Wind Industry Breathes a Sigh of Relief from Edge of Fiscal Cliff
Higher middle-class taxes and expensive milk weren’t the only things averted in the “fiscal cliff” deal Congress passed late Tuesday night. The legislation also included the long-sought extension of tax credits that could have sent America’s burgeoning wind energy industry into free fall if not renewed.
The extension of the production tax credit (PTC) and Investment Tax Credit (ITC) is expected to save up to 37,000 jobs and create far more over time, and to revive business at nearly 500 manufacturing facilities across the country, reports Renewable Energy World. Wind energy PTC and ITC for community and offshore projects, will allow continued growth of the energy source that installed the most new electrical generating capacity in America last year, according to the American Wind Energy Association (AWEA).
Under federal law, the Production Tax Credit provides an income tax credit of 2.2 cents per kilowatt-hour for the production of electricity from utility-scale turbines. This incentive was created under the Energy Policy Act of 1992, and PTC applies for the first 10 years of electricity production. Additionally, through Section 1603 of the American Recovery and Reinvestment Act of 2009, wind project developers can choose to receive a 30% investment tax credit in place of the PTC.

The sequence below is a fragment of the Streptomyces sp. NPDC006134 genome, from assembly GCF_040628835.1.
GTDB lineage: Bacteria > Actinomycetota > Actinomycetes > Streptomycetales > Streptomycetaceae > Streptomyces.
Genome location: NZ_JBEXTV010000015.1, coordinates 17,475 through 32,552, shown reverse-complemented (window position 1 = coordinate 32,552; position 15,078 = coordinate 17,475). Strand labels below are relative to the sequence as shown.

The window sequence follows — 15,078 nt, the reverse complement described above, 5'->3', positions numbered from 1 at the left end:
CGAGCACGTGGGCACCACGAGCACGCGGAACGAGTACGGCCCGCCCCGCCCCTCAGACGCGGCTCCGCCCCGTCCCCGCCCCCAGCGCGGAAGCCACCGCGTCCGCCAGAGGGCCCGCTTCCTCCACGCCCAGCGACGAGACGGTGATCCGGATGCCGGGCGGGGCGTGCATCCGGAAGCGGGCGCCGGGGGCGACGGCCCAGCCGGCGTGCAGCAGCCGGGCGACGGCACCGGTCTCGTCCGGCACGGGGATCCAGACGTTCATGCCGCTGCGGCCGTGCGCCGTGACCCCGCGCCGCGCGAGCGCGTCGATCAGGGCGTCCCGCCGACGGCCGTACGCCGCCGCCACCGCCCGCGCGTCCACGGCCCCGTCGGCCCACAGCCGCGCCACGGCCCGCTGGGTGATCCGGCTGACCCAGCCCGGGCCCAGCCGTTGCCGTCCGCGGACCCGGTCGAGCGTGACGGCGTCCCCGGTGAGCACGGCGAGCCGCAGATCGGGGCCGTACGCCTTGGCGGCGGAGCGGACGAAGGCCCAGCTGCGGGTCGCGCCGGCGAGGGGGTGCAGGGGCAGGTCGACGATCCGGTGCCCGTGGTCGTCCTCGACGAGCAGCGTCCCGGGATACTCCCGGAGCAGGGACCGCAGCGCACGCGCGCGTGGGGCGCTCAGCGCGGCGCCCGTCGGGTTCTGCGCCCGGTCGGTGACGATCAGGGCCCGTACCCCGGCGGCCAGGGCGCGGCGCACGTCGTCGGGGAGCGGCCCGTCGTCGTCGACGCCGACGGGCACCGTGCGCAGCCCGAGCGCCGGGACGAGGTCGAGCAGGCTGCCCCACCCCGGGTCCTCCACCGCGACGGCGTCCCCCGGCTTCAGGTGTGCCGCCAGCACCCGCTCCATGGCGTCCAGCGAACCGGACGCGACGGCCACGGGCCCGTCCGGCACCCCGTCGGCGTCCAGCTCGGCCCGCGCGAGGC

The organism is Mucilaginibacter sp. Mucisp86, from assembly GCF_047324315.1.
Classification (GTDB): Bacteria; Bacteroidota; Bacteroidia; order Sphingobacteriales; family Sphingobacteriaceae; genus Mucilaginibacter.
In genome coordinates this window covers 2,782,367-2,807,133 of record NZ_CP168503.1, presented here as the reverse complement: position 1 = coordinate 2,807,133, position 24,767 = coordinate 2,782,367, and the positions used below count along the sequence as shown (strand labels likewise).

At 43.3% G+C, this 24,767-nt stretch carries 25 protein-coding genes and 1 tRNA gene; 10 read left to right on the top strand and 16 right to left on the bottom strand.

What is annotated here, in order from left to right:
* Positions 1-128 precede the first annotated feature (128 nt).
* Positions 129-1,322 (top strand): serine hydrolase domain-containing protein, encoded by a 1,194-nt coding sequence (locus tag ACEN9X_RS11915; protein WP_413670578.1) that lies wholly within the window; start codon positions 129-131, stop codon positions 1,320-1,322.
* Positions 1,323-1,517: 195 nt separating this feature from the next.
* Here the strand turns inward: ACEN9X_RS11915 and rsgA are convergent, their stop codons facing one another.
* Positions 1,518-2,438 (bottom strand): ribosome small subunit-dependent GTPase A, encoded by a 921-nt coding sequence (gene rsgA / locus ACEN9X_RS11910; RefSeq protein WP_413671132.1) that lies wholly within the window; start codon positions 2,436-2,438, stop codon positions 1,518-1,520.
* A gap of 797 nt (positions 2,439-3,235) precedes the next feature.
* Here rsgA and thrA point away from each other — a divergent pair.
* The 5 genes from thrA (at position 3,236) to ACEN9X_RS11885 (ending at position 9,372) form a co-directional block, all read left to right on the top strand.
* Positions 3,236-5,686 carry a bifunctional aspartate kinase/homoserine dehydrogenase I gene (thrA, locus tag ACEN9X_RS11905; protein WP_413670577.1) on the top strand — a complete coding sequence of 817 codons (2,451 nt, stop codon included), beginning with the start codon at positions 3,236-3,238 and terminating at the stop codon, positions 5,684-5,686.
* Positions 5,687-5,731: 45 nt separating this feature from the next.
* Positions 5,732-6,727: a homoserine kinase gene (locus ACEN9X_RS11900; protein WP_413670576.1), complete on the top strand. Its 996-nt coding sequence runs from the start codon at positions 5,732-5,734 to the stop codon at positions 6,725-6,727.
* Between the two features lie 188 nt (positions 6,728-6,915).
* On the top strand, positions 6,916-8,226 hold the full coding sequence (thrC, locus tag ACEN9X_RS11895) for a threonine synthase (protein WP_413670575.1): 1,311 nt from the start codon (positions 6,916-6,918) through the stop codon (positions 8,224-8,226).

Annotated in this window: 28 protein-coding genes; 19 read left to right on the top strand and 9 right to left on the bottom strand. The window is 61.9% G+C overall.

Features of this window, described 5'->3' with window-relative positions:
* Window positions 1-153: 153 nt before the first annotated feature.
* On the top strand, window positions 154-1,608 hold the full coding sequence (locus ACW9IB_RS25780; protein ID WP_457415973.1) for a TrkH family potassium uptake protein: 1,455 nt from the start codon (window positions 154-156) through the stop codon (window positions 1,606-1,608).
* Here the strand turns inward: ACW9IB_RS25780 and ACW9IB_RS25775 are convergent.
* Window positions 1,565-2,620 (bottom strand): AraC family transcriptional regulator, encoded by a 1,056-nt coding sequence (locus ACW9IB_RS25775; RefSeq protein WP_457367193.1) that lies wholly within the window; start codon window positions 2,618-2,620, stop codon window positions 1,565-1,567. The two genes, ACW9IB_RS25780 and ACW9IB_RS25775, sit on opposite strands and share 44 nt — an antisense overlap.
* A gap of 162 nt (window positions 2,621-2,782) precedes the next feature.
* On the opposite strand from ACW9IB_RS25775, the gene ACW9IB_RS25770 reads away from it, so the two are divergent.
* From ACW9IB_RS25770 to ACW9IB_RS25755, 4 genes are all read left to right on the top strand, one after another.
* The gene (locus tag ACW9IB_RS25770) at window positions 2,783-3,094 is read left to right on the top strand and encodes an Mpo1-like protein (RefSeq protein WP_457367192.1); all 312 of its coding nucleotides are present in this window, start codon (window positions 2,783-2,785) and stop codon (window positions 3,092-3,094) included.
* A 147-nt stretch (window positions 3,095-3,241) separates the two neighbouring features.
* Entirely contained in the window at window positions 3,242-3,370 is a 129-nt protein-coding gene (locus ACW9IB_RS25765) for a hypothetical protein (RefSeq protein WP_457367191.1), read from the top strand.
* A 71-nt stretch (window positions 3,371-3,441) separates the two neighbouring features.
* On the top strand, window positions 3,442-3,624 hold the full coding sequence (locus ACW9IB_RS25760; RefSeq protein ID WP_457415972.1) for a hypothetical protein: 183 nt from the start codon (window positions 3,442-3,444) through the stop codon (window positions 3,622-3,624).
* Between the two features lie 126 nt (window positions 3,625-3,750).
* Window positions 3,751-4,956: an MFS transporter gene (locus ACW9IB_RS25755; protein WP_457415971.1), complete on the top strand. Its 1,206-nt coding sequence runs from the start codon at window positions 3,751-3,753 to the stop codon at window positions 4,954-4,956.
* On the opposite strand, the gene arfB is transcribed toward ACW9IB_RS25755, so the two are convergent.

What this means:
Although the January 1 decision wasn’t the long-term solution that the wind energy industry wanted, even the year to year tax extension cycle is better than allowing the credit to expire. Still, the uncertainty that preceded the vote to extend has already taken its toll on the industry.
Many of America’s leading wind energy companies had already started to lay off employees in anticipation of the tax credit expiration. This in turn has taken a bit out of the industry’s potential growth in 2013. “Because wind manufacturing and development takes twelve months to twenty-four months to get geared up and producing, consultants predict it will drop from this year’s likely ten-plus gigawatts to, at best, three gigawatts,” reports EarthTechling.
Still, “the extension makes facilities that are under construction before Jan. 1, 2014, eligible for the 10-year, 2.2-cents per kilowatt-hour credit, whereas the version of the law that expired at the end of 2012 required turbines to be operating by the deadline,” writes Pete Danko.
Hundreds of U.S. factories in the wind energy supply chain, not to mention the future of this popular renewable energy source, would have been at stake had the PTC been allowed to expire, according to a study by Navigant Consulting [PDF].
Image via Thinkstock